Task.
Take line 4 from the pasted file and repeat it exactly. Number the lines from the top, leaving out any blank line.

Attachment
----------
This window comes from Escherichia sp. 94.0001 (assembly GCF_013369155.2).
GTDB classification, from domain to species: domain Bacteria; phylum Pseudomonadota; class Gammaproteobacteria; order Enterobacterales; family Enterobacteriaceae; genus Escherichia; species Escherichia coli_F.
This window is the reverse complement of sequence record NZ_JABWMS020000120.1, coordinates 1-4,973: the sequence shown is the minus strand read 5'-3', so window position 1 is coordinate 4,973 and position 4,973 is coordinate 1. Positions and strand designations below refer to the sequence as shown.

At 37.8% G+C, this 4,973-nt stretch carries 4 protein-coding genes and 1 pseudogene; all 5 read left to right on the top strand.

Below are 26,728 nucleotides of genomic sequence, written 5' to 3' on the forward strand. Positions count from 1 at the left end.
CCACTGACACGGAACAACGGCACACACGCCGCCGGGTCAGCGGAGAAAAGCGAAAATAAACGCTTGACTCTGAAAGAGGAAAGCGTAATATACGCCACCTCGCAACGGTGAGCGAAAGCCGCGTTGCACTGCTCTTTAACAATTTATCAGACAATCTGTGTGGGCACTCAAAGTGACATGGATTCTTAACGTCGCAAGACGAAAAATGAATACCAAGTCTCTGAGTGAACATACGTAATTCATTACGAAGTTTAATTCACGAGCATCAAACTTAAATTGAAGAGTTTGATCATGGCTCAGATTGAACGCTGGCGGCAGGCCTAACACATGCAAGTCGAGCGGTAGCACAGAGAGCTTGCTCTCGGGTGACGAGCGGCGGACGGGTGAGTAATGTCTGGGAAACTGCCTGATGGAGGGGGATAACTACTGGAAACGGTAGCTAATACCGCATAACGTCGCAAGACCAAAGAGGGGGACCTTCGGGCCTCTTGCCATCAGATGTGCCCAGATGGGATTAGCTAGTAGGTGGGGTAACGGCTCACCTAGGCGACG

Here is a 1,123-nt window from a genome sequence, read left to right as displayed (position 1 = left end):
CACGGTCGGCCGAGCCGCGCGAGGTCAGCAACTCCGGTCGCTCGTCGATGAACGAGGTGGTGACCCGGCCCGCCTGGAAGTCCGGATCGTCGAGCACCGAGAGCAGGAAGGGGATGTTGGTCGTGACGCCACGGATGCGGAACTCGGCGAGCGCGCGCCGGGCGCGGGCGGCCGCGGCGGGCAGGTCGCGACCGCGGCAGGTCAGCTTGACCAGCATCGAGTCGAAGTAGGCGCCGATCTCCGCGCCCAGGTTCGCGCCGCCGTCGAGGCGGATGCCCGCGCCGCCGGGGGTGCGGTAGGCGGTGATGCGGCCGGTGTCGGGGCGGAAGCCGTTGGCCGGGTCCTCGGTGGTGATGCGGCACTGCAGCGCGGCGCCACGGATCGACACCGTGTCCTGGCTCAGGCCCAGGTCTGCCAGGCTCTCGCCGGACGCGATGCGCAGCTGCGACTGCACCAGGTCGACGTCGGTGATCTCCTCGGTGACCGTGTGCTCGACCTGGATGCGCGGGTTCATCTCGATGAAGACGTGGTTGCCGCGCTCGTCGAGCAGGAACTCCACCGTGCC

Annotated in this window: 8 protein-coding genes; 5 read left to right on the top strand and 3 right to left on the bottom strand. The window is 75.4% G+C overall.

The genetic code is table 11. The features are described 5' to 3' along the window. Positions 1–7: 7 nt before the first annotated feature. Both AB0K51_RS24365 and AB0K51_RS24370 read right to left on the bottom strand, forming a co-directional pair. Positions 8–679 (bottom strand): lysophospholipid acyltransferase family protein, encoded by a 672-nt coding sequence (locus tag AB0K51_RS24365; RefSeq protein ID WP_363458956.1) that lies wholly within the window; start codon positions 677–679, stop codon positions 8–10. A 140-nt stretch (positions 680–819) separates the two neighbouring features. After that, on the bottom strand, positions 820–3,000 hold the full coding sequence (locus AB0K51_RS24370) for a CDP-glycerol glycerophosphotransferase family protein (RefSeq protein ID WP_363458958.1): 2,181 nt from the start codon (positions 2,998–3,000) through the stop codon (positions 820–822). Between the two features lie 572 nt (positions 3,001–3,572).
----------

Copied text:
At 37.8% G+C, this 4,973-nt stretch carries 4 protein-coding genes and 1 pseudogene; all 5 read left to right on the top strand.